restricted access What Is French?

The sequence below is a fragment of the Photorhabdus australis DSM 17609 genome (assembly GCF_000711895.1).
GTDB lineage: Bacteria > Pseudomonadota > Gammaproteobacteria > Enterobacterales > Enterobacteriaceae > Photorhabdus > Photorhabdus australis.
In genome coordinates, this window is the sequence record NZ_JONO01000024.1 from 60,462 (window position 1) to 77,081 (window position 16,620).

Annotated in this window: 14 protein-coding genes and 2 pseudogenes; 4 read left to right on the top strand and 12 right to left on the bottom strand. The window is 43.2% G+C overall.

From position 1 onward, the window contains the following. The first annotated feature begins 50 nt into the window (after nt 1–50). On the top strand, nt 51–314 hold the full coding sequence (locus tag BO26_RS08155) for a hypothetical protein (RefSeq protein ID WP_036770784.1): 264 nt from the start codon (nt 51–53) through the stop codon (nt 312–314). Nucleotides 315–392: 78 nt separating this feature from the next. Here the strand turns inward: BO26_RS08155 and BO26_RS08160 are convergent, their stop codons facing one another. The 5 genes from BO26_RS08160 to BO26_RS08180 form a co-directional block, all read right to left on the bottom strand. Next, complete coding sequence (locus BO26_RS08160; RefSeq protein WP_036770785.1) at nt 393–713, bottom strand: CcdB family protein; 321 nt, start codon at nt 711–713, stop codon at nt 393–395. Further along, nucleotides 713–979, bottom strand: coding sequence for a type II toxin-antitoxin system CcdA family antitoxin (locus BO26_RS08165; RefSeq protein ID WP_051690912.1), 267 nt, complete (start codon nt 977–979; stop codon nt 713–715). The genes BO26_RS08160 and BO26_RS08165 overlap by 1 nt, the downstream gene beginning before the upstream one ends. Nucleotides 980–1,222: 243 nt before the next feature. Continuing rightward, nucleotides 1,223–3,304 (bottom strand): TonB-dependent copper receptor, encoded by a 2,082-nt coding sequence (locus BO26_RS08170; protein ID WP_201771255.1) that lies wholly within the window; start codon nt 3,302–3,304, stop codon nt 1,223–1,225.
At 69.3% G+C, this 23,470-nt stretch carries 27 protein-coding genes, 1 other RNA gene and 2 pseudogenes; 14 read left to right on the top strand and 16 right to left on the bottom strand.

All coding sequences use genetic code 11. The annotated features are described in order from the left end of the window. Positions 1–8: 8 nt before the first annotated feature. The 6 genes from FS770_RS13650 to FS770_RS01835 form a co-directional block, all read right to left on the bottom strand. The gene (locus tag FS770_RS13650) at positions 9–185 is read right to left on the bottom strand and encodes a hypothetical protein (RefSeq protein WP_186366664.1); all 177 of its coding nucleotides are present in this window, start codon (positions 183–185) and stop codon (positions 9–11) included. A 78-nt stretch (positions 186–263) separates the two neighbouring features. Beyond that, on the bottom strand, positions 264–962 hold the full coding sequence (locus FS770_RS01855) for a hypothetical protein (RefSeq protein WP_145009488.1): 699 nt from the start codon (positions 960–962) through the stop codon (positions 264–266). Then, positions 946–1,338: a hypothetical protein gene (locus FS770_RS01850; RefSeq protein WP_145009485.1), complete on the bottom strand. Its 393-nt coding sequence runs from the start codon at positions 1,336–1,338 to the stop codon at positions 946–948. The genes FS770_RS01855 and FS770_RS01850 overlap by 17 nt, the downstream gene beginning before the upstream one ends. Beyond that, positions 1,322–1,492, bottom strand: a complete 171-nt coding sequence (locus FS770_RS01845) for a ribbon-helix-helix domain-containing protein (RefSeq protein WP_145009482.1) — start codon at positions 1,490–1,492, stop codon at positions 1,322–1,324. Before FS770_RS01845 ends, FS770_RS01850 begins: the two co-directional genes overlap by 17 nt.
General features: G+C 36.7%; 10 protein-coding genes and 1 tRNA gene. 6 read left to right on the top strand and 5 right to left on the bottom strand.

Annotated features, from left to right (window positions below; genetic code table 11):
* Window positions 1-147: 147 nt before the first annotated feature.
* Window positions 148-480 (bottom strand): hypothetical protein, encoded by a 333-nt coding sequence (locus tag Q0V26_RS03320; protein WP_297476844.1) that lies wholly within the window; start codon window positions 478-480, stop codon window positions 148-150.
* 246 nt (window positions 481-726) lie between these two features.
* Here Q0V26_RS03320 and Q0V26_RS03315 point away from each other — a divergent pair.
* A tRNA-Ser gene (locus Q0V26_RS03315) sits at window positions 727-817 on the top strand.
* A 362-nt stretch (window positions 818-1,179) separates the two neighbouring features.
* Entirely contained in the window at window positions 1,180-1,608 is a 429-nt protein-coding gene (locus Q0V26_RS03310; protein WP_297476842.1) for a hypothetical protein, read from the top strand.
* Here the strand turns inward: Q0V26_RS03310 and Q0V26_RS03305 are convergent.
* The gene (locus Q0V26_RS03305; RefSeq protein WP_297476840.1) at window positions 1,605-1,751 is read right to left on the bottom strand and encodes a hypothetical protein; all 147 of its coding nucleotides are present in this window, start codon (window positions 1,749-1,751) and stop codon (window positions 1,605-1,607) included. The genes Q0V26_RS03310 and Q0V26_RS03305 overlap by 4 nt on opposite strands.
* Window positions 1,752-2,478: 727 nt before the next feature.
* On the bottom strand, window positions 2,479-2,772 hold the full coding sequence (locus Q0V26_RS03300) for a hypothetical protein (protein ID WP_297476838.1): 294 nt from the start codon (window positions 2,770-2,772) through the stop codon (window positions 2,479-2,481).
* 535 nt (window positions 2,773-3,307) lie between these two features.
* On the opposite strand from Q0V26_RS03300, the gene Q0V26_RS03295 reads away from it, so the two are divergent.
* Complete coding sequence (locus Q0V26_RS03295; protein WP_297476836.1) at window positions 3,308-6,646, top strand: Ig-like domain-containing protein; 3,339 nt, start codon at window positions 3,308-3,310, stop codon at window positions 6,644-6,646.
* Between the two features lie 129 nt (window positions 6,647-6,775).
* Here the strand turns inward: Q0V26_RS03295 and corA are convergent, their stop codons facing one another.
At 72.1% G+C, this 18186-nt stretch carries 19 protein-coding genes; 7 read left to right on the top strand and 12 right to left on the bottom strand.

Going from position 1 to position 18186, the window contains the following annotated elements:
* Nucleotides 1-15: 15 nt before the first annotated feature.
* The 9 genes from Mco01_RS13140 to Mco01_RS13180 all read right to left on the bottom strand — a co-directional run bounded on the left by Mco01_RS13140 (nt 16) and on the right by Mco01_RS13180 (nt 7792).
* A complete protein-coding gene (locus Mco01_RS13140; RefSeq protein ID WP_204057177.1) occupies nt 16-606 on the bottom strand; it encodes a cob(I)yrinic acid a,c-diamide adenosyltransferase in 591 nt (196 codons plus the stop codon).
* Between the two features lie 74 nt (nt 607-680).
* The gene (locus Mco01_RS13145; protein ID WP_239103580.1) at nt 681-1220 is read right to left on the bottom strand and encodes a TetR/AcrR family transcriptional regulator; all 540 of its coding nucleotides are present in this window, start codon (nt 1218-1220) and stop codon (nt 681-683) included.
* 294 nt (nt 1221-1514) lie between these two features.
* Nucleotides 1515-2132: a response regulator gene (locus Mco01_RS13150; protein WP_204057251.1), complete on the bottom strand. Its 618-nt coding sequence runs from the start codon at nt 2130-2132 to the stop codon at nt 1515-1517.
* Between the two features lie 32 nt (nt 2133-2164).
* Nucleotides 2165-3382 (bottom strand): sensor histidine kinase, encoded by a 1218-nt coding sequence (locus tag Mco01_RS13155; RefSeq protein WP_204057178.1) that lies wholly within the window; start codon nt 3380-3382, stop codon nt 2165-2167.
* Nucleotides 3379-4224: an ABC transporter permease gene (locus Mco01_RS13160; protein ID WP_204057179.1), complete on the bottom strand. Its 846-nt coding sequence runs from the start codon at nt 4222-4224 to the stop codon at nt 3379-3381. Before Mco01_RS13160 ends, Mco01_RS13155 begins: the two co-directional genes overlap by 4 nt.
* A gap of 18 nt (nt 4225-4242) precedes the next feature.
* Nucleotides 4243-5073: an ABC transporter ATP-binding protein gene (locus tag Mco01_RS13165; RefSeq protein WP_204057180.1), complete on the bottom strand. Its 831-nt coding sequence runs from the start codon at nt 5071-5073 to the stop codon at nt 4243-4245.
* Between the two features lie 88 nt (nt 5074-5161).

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What Is French? Andrea Tarnowski Are you fascinated by the idea of speaking another language? Very early on, I was—in particular, I was eager to absorb the complexities of French. It wasn’t just the mechanics of learning to communicate in French that moved me, but also the hope that this would be part and parcel of a way into French culture and history. While for me it was the French language, for some of you the “other” or “foreign”(we’ll get to those terms later) language might be Russian, Swahili, Hebrew, or German. No matter what your choice, the surest and most direct path to participating in another culture is through its language. Many of you may have experienced the truth of this statement firsthand, because you speak a language other than English at home, or have parents or grandparents who do.You know that perspectives on what is important in life,on how children should be educated,on relationships and religion,are most clearly understood when you learn them from inside the language the culture carries. If you don’t already know a language other than English, you might aspire to because you’ve long wanted to understand your family’s origins,or you might be excited about becoming a skilled speaker of a language your friends and relatives have never studied. In any of these scenarios, you’re demonstrating a healthy desire to go beyond “tourism,” where many people stop. Tourism doesn’t just mean physically visiting other places for short periods of time to get a taste of what they’re like; it can also be an intellectual approach.You dip into a book, or sample a philosophy. While all of us are tourists in some things—expertise in even one or two areas is a commitment!—deep knowledge of another language opens door upon door on the millions of minds that have used that language to live.Whichever language you choose,it offers a path of exploration and discovery, about others as well as yourself. What Is French? 161 The Tower of Babel—An Origin Myth for Language Before we get into the philosophy, practice, and results of speaking another language, we should turn to an emblematic story about languages found in the Bible’s OldTestament: the tale of theTower of Babel.This is an origin story; that is,it aims to explain why something is the way it is.In this case,the explanation addresses why the world contains a wide variety of languages,rather than a single language used by all human beings. In the distant past, the story says, all people spoke one language, shared one speech. A group of settlers on a plain decided to build a city, marked by a tower that would reach to the heavens; their achievement would ensure their fame. They set to work, and were able to build because they could all understand one another and thus make good progress toward their common goal.But when God saw what they were doing,he wasn’t pleased.He knew that if all those people set their actions to a single purpose,there was nothing they couldn’t accomplish; they would succeed in their plan,and their tower would touch the skies—all because they could communicate seamlessly with one another.The heavens were God’s realm; he didn’t want human encroachment on his territory.So he had to devise a solution that would keep human beings from getting too close to divinity.Just destroying the tower wouldn’t be enough; he had to ensure that, once razed, it could never be rebuilt. God’s idea was to create a diversity of languages; this would confuse people and block mutual understanding. Rather than uniting, human beings would disperse. That is indeed what happened as soon as God divided people linguistically. Groups left the community they had built and scattered to every land on Earth. And so there is a multiplicity of languages. (Just to add some numbers to the picture, there are about 6,500 languages in existence, but only about sixty or so have more than 20 million native speakers. As for the number of languages taught in US universities, there are rarely more than thirty, and most often considerably fewer.) While the tale of the Tower of Babel gives a reason for our linguistic diversity, the important point it conveys to us now is that language and communication are foundational to any kind...